What is it called when you can’t remember things? 

A number of words share the same meaning as forgetfulness— with all describing the state of not being able to remember for a short or long period of time, but amnesia is the actual word to use when you want to emphasize forgetfulness or intensify the point of one’s forgetfulness. 

We’ve unlocked that word at the very beginning of this piece simply to eschew circumlocutions but it shouldn’t make it seem to you that that is all to your question. 

You can be assured that reading further will leave you with insightful knowledge of the topic and help you understand the right wording in this respect. 

As to the effectiveness of the word ‘amnesia’, a medical source has described it as serious memory loss. 

Of course, it is not uncommon to see people with amnesia have difficulty remembering names as well as faces. They may also struggle to remember locations and how to get to them. The frequent recurrence of this and experiences alike may be typical signs you should look out for before using the word. 

Note, however, that not being able to recollect simple details like the ones previously mentioned is not always a sign of amnesia or any serious forgetfulness conditions. It could, as a matter of fact, be a sign of being highly intelligent. For further reading on this, we’d recommend you read our article on “Do geniuses remember everything?” and “Are geniuses good at everything?”. 

Amnesia being a broad term to describe several memory loss conditions has been clustered into two categories, namely: Retrograde Amnesia and Anterograde Amnesia, where the former denotes the inability to recollect memories from the past. 

On the other hand, people suffering from Anterograde Amnesia remember past experiences but have difficulty forming new memories. 

What causes Amnesia? 

Alzheimer’s disease is a common cause of amnesia. And sometimes the condition may simply be a symptom of the disease. It is inescapable to mention Alzheimer’s as the major cause of amnesia because come to think of it, it is a condition that about 24 million people across the globe suffer from. 

Admittedly, there are other causes of amnesia, but since this isn’t exactly a medical piece aimed at an exposition of the topic, we will only suggest a study you can continue with in case you’d like to know more: WebMD’s The causes of amnesia.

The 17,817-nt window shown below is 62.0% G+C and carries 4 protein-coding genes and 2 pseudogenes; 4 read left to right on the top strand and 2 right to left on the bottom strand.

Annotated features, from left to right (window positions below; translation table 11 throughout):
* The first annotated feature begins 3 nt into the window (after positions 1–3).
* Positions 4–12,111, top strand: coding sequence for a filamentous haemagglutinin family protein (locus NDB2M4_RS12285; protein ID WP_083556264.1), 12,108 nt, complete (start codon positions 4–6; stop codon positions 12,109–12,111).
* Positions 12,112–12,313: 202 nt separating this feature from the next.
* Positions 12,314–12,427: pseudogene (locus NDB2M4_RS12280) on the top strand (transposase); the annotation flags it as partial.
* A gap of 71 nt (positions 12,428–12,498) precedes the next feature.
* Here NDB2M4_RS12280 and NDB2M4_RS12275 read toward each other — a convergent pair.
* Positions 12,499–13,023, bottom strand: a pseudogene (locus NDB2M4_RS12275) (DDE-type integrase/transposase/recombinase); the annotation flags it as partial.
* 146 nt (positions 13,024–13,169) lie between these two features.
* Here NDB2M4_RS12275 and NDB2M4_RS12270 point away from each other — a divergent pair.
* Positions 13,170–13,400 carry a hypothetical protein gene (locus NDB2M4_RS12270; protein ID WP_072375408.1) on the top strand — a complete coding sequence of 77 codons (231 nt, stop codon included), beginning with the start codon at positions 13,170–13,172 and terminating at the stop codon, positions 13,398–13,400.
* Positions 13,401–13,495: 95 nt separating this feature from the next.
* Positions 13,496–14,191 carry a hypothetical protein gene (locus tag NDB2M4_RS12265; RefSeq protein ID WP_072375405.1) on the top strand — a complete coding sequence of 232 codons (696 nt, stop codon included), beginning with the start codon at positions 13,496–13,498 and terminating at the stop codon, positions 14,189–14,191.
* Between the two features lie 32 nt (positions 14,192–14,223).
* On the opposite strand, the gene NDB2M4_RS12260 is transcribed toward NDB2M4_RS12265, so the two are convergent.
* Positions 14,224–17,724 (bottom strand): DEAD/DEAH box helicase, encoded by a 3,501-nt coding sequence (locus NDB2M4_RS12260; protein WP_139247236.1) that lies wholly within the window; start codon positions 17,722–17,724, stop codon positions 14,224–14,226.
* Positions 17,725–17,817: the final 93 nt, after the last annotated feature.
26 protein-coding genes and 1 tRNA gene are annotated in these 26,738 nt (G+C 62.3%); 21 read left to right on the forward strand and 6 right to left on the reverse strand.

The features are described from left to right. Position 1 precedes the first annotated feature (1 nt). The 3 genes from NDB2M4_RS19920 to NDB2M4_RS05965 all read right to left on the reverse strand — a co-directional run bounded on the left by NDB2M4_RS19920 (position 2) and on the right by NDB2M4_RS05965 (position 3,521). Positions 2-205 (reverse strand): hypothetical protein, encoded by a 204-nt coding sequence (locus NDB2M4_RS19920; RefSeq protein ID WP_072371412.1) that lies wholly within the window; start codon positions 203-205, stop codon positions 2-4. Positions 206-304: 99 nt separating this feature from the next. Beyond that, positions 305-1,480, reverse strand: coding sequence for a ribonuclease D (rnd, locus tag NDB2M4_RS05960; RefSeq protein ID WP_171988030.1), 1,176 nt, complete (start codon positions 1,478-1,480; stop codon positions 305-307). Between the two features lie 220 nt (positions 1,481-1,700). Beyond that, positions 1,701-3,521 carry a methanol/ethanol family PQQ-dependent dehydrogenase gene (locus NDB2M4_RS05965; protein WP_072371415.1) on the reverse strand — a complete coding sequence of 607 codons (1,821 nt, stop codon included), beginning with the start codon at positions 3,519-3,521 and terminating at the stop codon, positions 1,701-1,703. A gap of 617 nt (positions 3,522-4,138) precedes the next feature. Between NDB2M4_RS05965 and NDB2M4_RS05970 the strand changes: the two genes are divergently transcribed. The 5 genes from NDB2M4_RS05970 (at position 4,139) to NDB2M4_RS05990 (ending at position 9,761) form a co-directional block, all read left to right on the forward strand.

In a nutshell, amnesia is the loss of memories, such as facts, information, and experiences. It can be caused by damage to brain areas that are involved in memory processing. 

People with amnesia usually have trouble forming new memories or recalling past events, but they may still know who they are and other general knowledge. It also doesn’t automatically affect people’s personalities. 

Similar words 

Some other words that can be used in referring to the condition of not being able to remember things are:

  • Forgetfulness

The tendency to forget facts or events over time is regarded as forgetfulness. This is normal and happens to everyone, especially as they age. Forgetfulness can be caused by many factors, such as lack of attention, stress, or distraction. 

People with forgetfulness may not remember where they put something or what they had for breakfast, but they can usually recall important information when prompted. 

Forgetfulness is a broad term and it is usually used as an umbrella for several other similar terms. It is for this reason that many see forgetfulness as the right word to use whenever they contemplate the propriety of similar words in unusual contexts

  • Blocking

Blocking is the temporary inability to retrieve a memory that you know you have. This is also normal and happens to everyone, especially when trying to recall names or words. 

Blocking can be caused by interference from similar memories or lack of cues. People with blocking may have the feeling of something being on the tip of their tongue, but they can’t think of it.

  • Misattribution

This is the confusion of the source or details of a memory. This can happen to anyone, but it may become more frequent with age. Misattribution can be caused by faulty memory encoding or retrieval, or by external influences such as suggestion or misinformation. 

People with misattribution may remember something accurately in part, but mix up some details, such as the time, place, or person involved. Misattribution may also be a symptom of amnesia. 

With this, it is hoped you won’t have difficulty finding a word to use when describing the inability to remember things. 

What is it called when you can remember everything? 

Hyperthymesia is the rare ability to recall nearly all past experiences in great detail. This is not normal and of course, it affects only a few people in the world. 

The causes of hyperthymesia are unknown, but some theories suggest that it may have biological, genetic, or psychological origins. 

People with hyperthymesia may remember every day of their lives, but they may also have difficulty forgetting unwanted or trivial information.

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